Cats are everywhere in Israel, like squirrels in American suburbs. But while squirrels seem able to take care of themselves, the street cats in Israel look pathetic. They are skinny and dirty. Many appear to have eye infections, ringworm, and wounds. There are lots of kittens.
It’s so bad that when I visit there and go out for a walk, I bring food with me to give to the many kitties I know I’ll see and feel sorry for.
When I visited Israel in March, I was shocked by the improvement since my last visit three years ago. It was most notable in Caesarea, an ancient city with a large complex of excavated ruins that also houses some artists and restaurants right on the coast. Over the course of several hours I saw only a handful of cats, all adults, none skinny. With only one exception, these cats adored humans. As soon as I showed the first sign of interest they were all over me, jumping on my lap, following me if I dared walk away.
Caesarea’s cats are ear-tipped – that means the tip of one ear is cut off as a sign that the cat has been spayed or neutered and needn’t be trapped again. The ear-tipping and BMI of this cat colony suggest that someone feeds them regularly. The only thing that worried me was the ringworm infection the cats all shared. Even so, this was a big step up from what I’m used to seeing in Israel.
The lot of the cats in the Tel Aviv suburb where I usually stay also seemed better. It was a far cry from Caesarea, but I did see fewer feral cats, and the ones I saw looked to be in somewhat better shape than in the past.
Another dramatic change in Israel over the last three years is the increase in awareness and promotion of veganism. It was not that long ago that most folks didn’t know what veganism (“tea-vo-newt” in Hebrew) meant. Now menus in restaurants of every stripe indicate which selections are vegan, even if the only eligible dish is the house salad. Vegan restaurants are popping up everywhere, including a delicious Georgian one (Nanuchka) that is among the trendiest eateries in Tel Aviv.
Israel’s Prime Minister, Binyamin (Bibi) Netanyahu, may have played a role in both these items of good news for animals. (I am not stating or implying any opinion about his politics on any other subject, so please hold your fire on the hate mail.)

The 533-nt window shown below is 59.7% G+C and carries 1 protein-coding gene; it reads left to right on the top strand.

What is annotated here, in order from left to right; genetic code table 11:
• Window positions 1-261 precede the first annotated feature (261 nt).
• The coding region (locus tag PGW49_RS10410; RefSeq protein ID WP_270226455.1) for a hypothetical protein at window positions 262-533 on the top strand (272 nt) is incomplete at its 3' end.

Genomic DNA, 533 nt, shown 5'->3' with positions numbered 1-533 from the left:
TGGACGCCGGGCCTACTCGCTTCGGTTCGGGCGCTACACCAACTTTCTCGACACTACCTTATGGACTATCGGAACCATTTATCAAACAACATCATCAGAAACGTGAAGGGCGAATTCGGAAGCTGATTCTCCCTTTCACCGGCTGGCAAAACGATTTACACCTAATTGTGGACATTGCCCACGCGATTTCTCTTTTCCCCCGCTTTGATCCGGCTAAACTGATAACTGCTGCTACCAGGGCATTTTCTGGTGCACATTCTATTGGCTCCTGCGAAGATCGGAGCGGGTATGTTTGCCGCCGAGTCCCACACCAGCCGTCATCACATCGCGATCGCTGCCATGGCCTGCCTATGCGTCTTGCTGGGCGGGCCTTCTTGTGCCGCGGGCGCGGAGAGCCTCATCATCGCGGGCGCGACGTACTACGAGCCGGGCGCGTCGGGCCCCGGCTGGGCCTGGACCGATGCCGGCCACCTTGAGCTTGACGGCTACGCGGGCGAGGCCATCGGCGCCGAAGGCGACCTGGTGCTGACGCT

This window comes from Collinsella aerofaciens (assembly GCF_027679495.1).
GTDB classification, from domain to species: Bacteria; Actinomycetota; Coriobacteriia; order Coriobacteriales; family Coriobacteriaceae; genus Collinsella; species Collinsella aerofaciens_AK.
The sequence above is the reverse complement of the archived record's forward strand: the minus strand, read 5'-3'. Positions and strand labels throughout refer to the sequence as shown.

His government committed over $1 million to trap, neuter, and release 45,000 feral cats by this June. I first wrote about this government measure in early November 2013; assuming a feline gestation period of around 65 days, enough time has passed to not have two litters of kittens, so the reduction in headcount that I noticed could be related to the public TNR program.
The credit for the feral cats’ improving circumstances doesn’t go exclusively to public officials. Awareness of animal suffering and the will to end it is on the rise among the Israeli public. One example is this video by media communications students from Israel’s Interdisciplinary Center calling on viewers to support trap-neuter-return. The students’ message and their thank-you to the city of Tel Aviv for embracing TNR reflect changing public sentiment.
Netanyahu is also making a bit of noise about the plight of animals raised for food. VegNews reported in November 2013 that he and his wife, Sara, were joining the Meatless Monday movement and reducing their meat consumption generally. “With my responsibility as prime minister to protect the lives of people here, I feel committed to increase awareness to fight cruelty toward animals,” he told The Jerusalem Post. Drawing a connection between protecting people and the well-being of animals may have been a political gimmick, but it sure sounds like some sophisticated thinking.
Israel is no stranger to animal welfare debates. This is a country that banned foie gras over ten years ago, even though that put domestic companies out of business. It is one of only two countries that prohibit animal testing on both cosmetics and household products (India is the other). But awareness of cruelty in one area of animal exploitation doesn’t always translate to conscientiousness about other species.
One reason for these strides may be a change in the popularity of pets. Relatively few Israelis kept pets until fairly recently, when an influx of Russian immigrants seems to have popularized the practice. Maybe this has stoked empathy for the once-reviled street cats and even for animals raised for food.
Whatever the cause, the increases in awareness and in the practice of both TNR and veganism in Israel are great news for the country’s animals.